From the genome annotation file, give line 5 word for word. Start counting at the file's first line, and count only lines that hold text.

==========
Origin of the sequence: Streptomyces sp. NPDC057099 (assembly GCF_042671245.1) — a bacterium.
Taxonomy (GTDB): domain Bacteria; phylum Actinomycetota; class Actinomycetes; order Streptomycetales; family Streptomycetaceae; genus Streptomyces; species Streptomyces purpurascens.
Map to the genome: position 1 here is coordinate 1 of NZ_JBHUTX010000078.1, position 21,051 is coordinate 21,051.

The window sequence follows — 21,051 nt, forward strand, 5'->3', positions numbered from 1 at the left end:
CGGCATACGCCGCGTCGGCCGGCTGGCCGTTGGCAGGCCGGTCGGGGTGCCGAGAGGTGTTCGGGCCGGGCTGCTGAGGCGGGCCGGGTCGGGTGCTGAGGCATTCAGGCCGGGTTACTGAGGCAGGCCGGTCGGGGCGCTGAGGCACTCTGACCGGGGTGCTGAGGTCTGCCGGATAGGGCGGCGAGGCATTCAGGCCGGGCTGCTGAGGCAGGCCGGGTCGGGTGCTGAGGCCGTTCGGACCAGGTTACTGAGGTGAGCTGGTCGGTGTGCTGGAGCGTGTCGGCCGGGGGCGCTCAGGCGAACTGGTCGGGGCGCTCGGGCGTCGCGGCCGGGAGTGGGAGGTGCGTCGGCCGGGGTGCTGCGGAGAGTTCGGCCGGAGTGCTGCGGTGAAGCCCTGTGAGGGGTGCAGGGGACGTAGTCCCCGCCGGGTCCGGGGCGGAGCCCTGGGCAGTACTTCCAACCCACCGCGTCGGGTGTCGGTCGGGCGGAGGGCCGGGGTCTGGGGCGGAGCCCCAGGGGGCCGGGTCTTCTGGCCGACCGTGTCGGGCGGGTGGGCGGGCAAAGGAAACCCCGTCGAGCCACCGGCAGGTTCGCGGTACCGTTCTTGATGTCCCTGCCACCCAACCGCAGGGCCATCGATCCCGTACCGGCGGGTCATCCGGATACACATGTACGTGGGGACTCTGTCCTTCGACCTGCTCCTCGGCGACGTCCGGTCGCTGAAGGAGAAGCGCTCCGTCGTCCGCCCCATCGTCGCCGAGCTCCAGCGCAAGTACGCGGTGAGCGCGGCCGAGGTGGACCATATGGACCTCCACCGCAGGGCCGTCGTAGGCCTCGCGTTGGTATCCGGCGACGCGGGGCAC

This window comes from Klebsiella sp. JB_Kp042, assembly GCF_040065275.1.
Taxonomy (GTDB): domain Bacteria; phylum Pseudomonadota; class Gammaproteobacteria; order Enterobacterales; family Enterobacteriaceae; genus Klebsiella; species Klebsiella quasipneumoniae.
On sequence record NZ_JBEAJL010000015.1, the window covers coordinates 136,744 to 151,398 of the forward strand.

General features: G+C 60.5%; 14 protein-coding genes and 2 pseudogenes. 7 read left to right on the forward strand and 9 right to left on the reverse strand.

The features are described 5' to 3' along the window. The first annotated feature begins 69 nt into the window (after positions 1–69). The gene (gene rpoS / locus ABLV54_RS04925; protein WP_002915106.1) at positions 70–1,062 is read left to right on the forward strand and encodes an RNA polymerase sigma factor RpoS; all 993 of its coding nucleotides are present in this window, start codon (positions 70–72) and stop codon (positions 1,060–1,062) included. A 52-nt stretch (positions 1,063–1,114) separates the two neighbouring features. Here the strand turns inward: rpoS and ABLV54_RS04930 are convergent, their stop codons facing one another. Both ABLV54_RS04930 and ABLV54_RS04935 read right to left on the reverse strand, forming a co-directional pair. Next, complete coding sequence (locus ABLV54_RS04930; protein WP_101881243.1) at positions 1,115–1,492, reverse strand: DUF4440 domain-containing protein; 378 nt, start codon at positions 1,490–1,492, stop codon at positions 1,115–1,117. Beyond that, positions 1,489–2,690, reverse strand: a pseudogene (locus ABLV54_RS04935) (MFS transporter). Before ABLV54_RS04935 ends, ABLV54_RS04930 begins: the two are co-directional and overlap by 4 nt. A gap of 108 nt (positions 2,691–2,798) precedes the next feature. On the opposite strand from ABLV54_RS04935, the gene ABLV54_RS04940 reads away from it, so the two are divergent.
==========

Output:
CGGCATACGCCGCGTCGGCCGGCTGGCCGTTGGCAGGCCGGTCGGGGTGCCGAGAGGTGTTCGGGCCGGGCTGCTGAGGCGGGCCGGGTCGGGTGCTGAGGCATTCAGGCCGGGTTACTGAGGCAGGCCGGTCGGGGCGCTGAGGCACTCTGACCGGGGTGCTGAGGTCTGCCGGATAGGGCGGCGAGGCATTCAGGCCGGGCTGCTGAGGCAGGCCGGGTCGGGTGCTGAGGCCGTTCGGACCAGGTTACTGAGGTGAGCTGGTCGGTGTGCTGGAGCGTGTCGGCCGGGGGCGCTCAGGCGAACTGGTCGGGGCGCTCGGGCGTCGCGGCCGGGAGTGGGAGGTGCGTCGGCCGGGGTGCTGCGGAGAGTTCGGCCGGAGTGCTGCGGTGAAGCCCTGTGAGGGGTGCAGGGGACGTAGTCCCCGCCGGGTCCGGGGCGGAGCCCTGGGCAGTACTTCCAACCCACCGCGTCGGGTGTCGGTCGGGCGGAGGGCCGGGGTCTGGGGCGGAGCCCCAGGGGGCCGGGTCTTCTGGCCGACCGTGTCGGGCGGGTGGGCGGGCAAAGGAAACCCCGTCGAGCCACCGGCAGGTTCGCGGTACCGTTCTTGATGTCCCTGCCACCCAACCGCAGGGCCATCGATCCCGTACCGGCGGGTCATCCGGATACACATGTACGTGGGGACTCTGTCCTTCGACCTGCTCCTCGGCGACGTCCGGTCGCTGAAGGAGAAGCGCTCCGTCGTCCGCCCCATCGTCGCCGAGCTCCAGCGCAAGTACGCGGTGAGCGCGGCCGAGGTGGACCATATGGACCTCCACCGCAGGGCCGTCGTAGGCCTCGCGTTGGTATCCGGCGACGCGGGGCAC